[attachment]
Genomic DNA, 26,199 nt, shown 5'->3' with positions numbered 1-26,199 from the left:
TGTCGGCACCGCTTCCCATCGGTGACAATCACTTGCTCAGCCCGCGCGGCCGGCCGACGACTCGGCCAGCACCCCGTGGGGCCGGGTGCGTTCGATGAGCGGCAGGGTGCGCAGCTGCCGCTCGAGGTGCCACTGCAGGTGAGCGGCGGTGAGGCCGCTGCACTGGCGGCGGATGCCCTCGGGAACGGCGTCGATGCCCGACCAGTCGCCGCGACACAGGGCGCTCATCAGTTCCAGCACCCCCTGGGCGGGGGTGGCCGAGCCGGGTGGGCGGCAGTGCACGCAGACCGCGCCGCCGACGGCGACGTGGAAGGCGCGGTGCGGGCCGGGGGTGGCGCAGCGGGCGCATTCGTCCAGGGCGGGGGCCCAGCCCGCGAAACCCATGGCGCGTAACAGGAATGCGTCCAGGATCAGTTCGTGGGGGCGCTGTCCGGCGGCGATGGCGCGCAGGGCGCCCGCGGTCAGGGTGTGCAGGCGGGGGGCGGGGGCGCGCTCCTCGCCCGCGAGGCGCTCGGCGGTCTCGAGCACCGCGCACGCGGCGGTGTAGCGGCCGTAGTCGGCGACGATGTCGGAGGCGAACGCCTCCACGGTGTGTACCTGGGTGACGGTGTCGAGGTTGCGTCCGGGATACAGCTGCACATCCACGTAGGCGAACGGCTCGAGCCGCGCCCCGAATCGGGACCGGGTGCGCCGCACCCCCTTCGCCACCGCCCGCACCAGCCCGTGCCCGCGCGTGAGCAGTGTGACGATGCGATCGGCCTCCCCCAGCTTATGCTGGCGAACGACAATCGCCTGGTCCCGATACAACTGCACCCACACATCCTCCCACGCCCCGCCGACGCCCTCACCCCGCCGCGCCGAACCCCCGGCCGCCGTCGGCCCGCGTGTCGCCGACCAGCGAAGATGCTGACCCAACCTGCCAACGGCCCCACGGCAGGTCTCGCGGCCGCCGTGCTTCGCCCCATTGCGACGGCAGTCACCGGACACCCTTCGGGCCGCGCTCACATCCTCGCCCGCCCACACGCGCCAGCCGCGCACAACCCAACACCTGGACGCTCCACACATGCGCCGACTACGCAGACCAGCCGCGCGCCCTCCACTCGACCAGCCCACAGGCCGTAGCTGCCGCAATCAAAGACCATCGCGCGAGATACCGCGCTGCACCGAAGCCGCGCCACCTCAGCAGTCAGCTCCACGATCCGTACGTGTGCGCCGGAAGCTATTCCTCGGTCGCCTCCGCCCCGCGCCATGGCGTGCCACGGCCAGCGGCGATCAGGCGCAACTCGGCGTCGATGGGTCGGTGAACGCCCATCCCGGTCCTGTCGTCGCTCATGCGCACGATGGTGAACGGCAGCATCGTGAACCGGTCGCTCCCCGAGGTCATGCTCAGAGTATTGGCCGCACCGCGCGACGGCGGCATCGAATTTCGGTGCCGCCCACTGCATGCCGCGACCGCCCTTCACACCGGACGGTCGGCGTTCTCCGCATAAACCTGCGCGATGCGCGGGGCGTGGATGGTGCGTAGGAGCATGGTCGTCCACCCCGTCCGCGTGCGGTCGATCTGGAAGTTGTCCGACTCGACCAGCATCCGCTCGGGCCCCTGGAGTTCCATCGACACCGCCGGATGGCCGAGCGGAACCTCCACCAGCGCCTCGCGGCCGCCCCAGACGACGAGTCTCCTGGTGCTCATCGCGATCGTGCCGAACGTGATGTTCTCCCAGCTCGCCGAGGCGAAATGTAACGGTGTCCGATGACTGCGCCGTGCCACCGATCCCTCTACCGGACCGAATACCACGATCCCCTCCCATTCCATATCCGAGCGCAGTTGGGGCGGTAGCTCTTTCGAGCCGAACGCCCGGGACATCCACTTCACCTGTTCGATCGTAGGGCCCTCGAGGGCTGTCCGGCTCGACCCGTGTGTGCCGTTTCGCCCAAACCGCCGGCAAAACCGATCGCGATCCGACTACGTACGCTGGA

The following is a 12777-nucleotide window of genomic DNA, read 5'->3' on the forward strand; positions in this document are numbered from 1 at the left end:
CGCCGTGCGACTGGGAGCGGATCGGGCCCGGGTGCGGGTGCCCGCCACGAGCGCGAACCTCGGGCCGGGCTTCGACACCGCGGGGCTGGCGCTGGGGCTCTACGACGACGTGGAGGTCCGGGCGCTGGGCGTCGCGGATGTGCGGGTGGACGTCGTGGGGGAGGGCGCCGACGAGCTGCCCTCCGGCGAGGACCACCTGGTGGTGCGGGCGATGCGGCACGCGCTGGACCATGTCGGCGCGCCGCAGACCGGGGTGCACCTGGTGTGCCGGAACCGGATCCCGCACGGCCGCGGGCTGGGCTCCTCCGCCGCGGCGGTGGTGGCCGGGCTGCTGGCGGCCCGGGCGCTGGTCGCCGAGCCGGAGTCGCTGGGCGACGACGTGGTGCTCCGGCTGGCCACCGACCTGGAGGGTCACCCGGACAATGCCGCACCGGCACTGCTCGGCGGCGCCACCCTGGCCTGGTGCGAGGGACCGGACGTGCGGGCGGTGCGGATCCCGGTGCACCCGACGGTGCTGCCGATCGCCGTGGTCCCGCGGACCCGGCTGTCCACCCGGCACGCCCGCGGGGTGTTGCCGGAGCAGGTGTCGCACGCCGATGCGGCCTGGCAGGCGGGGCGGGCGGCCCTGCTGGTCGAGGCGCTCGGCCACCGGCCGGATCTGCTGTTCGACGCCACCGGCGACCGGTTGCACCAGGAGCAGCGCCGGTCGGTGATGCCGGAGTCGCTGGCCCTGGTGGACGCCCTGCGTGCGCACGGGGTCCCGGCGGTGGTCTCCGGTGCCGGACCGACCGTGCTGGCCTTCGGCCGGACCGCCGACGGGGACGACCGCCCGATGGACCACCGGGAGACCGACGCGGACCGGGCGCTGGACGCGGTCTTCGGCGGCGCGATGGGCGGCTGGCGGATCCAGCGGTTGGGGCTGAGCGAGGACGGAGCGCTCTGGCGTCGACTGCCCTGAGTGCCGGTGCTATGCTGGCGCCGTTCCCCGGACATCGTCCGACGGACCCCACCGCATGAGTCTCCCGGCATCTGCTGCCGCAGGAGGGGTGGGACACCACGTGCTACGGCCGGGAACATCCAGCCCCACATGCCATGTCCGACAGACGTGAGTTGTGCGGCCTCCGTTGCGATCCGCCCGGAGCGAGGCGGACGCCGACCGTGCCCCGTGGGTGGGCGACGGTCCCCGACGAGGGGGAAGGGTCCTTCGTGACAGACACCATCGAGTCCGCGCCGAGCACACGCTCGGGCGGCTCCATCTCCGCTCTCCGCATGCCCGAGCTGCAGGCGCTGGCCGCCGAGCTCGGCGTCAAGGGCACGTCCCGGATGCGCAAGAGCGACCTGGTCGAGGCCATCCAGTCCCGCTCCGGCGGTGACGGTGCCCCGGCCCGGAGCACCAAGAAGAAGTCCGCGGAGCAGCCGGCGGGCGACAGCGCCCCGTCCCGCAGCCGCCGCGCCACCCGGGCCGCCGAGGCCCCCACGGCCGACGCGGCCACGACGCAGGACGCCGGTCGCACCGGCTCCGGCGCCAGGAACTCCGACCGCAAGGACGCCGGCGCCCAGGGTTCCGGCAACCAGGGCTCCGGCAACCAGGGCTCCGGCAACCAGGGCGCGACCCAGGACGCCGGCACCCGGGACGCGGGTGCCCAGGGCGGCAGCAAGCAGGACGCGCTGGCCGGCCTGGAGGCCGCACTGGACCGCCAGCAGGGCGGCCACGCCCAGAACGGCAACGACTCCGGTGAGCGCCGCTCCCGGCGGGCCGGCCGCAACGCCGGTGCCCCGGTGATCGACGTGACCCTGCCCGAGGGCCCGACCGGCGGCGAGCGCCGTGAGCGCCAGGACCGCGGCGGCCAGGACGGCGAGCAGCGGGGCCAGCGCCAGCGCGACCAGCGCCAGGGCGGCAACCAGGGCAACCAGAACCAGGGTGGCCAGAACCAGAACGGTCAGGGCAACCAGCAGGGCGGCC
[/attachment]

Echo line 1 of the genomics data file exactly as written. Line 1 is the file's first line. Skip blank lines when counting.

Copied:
Genomic DNA, 26,199 nt, shown 5'->3' with positions numbered 1-26,199 from the left: